Trisha:  The best advice I have in this area is to show up.  Grieving parents don’t need to hear that God has a plan or needed another angel.  They don’t need to hear that everything happens for a reason or that God doesn’t give you more than you can handle at a time.  Just show up.  Following a death, don’t put them in the position of having to ask for help or give you a job, they won’t.  Just show up.  A friend of mine from my book club made me a bag of amazing Jewish comfort food, dropped it off on my doorstep, we hugged and she left.  It was like a dab of salve on my wound.  Just show up.  The truth is that parents who lose a child are not the same after the loss.  They are a new version of themselves.  It takes them time to figure it out.  Again, just show up.  I have a few friends who consistently text me to check in.  One friend texts every month on the 27th, the day Ingrid passed.  This is showing up.


Miggy:  Trisha, you have walked a road that most hope never to go down.  From complications of having micro preemie twins to the death of a child.  What would you like others to know about your journey?  Is there something you've learned from all this that you hope the rest of us will take away?

Trisha:  I wish I had some profound answer.  I realized after Ingrid passed that I had never imagined my kids older than the age they were. I didn’t daydream about high school graduations, applying for college, weddings, grandbabies. Because of this, I never got distracted by a life I had imagined for them, I had no choice but to live each day with them in the moment, letting them reveal themselves to us in their own time.


Miggy:  Lastly is there anything else you'd like to share about your family--special needs, loss of a child, love, pressing forward?  


Trisha:  Well, I realize that our story may sound terrifying and like the last thing anyone would want to have happen in their family.  That’s true.  But I can tell you a little over a year out, there’s still laughter and joy to be found.  If in times of sorrow and turmoil, you can turn towards you partner or support system, and not away, you can make it through the darkest of  times.  And you might even laugh a little.


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I probably should have warned you all to have some tissues handy.  Trisha, that was beautiful.  I love so much of what you had to say--in particular I love your advice to "show up."  I know I could do this more often in general, asking people to "let me know if you need anything" is probably the least helpful thing to say or do.  The example of your friend dropping off food--yes the food itself was helpful and needed, but you described it as a healing balm.  It wasn't about the food, it was how the gesture made you feel.  Like you said, THAT is showing up.  I also appreciate that although your circumstances aren't what anyone would ever wish for, you know you can make it through the darkest of times. and that there is still joy and laughter ahead.  I know there is someone out there who needed to read that today.  On top of all of that, I loved reading about your children, and the love and joy that came despite the difficult circumstances. Thanks so much Trisha.  Much love to you and your family.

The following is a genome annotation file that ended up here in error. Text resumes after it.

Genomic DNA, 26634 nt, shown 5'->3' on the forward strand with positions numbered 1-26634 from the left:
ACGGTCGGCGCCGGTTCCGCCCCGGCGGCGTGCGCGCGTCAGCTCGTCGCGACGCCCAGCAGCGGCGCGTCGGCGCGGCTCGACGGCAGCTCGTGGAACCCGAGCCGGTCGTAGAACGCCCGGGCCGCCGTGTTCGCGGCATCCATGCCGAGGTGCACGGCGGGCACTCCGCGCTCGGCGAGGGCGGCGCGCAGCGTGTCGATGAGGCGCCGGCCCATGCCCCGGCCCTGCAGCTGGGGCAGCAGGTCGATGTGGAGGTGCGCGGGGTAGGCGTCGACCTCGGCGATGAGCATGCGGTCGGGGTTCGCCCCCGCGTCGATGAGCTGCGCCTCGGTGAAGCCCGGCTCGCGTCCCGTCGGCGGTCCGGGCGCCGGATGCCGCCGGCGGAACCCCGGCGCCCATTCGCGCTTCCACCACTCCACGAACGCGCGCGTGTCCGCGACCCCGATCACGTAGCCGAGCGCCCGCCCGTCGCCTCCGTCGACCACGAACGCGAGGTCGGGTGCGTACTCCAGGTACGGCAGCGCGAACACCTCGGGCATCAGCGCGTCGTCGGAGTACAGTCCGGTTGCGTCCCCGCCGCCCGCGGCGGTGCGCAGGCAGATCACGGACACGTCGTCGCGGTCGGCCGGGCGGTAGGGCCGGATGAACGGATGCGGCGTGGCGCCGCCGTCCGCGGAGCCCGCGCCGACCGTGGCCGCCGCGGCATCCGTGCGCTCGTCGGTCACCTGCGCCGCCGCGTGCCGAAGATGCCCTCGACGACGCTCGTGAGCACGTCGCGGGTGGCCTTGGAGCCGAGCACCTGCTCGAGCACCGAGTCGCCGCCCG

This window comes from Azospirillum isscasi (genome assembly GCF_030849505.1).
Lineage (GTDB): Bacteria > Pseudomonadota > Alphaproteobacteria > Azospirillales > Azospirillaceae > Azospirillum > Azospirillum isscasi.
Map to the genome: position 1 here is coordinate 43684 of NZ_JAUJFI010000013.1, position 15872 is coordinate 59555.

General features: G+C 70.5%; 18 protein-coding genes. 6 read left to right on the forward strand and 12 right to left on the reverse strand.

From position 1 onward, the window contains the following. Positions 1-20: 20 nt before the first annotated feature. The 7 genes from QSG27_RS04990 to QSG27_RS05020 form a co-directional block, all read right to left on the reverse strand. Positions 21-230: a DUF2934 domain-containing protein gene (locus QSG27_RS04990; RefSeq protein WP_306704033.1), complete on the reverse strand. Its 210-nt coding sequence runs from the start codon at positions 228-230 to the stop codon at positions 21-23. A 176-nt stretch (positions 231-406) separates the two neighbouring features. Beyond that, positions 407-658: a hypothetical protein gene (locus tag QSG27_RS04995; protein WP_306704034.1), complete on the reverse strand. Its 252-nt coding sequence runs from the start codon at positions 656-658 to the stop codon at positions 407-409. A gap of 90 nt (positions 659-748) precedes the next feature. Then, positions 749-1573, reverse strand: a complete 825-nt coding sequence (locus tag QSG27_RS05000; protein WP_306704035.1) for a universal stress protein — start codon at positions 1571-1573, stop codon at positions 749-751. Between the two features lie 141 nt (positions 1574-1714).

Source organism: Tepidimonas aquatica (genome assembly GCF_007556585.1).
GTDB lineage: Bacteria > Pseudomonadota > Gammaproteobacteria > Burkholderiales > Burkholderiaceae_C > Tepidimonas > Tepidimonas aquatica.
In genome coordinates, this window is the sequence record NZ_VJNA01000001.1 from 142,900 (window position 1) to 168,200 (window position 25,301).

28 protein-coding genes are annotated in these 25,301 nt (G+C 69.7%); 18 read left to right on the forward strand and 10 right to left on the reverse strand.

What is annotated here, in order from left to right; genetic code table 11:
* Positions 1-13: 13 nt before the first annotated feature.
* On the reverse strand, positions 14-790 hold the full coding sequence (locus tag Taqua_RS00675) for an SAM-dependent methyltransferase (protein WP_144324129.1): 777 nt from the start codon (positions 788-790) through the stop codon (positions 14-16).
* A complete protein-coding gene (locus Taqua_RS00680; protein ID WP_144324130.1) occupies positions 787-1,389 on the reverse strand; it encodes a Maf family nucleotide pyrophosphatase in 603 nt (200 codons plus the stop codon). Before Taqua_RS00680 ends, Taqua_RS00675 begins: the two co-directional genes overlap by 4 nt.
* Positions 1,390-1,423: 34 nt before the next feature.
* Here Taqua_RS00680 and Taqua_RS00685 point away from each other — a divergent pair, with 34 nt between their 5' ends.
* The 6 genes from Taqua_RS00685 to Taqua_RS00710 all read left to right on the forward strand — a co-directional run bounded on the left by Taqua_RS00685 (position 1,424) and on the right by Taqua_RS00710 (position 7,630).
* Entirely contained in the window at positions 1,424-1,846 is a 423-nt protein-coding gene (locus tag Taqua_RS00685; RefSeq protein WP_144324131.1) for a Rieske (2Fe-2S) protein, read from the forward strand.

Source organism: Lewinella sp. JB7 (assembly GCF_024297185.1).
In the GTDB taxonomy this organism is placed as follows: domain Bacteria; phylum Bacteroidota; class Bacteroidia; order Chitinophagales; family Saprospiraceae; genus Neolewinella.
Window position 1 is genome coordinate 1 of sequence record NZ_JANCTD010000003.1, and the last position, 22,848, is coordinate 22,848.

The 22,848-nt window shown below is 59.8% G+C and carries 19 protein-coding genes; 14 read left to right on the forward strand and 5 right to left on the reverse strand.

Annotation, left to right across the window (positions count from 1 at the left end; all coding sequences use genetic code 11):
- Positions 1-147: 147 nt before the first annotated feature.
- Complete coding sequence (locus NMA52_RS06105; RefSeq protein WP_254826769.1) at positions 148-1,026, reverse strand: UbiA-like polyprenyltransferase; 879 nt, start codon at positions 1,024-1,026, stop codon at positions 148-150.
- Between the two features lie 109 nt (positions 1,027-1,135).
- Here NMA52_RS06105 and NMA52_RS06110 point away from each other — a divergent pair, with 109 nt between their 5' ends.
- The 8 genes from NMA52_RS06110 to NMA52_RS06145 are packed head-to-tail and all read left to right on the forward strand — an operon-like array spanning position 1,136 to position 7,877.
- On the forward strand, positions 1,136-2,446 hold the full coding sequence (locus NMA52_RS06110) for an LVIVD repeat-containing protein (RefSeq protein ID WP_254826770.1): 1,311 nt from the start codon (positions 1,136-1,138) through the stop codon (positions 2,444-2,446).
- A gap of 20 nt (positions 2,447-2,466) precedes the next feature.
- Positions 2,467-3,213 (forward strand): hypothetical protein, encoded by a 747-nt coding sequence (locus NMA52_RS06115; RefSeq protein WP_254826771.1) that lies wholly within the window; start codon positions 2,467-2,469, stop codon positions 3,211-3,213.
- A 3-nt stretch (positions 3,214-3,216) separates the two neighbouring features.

Oh friends...wasn't that so great?  I love this work.  As always if you or someone you know would like to participate in the special needs spotlight please email me--or have your friend email me directly!--at thislittlemiggy at gmail dot com.

Have a great weekend!

13 comments:

  1. Anonymous9:01 AM

    Love that, Show Up. that would help tremendously. Thank you for sharing. You have a beautiful family.
    Christina, a fellow micro preemie momma

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  2. Anonymous11:58 AM

    You are doing a great job doing these spotlights...

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    1. Thank you. That means a lot to me.

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  3. Anonymous2:33 PM

    Wow. This is a Mom who honestly pays attention to the reality of good, the bad, and the ugly -- and who strengthens the good by doing so. And by her laughter. Her family is blessed to have her.

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  4. Anonymous3:06 PM

    I am so glad and feel so blessed to 'hear' this. I had just checked out a post on Mattie Stepanik when this popped up on my fb page. This was a real 'God-incidence', not coincidence. Thanks be.

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  5. Wept reading about Ingrid. What a dear little girl and what a gorgeous family. Thank you for sharing xxx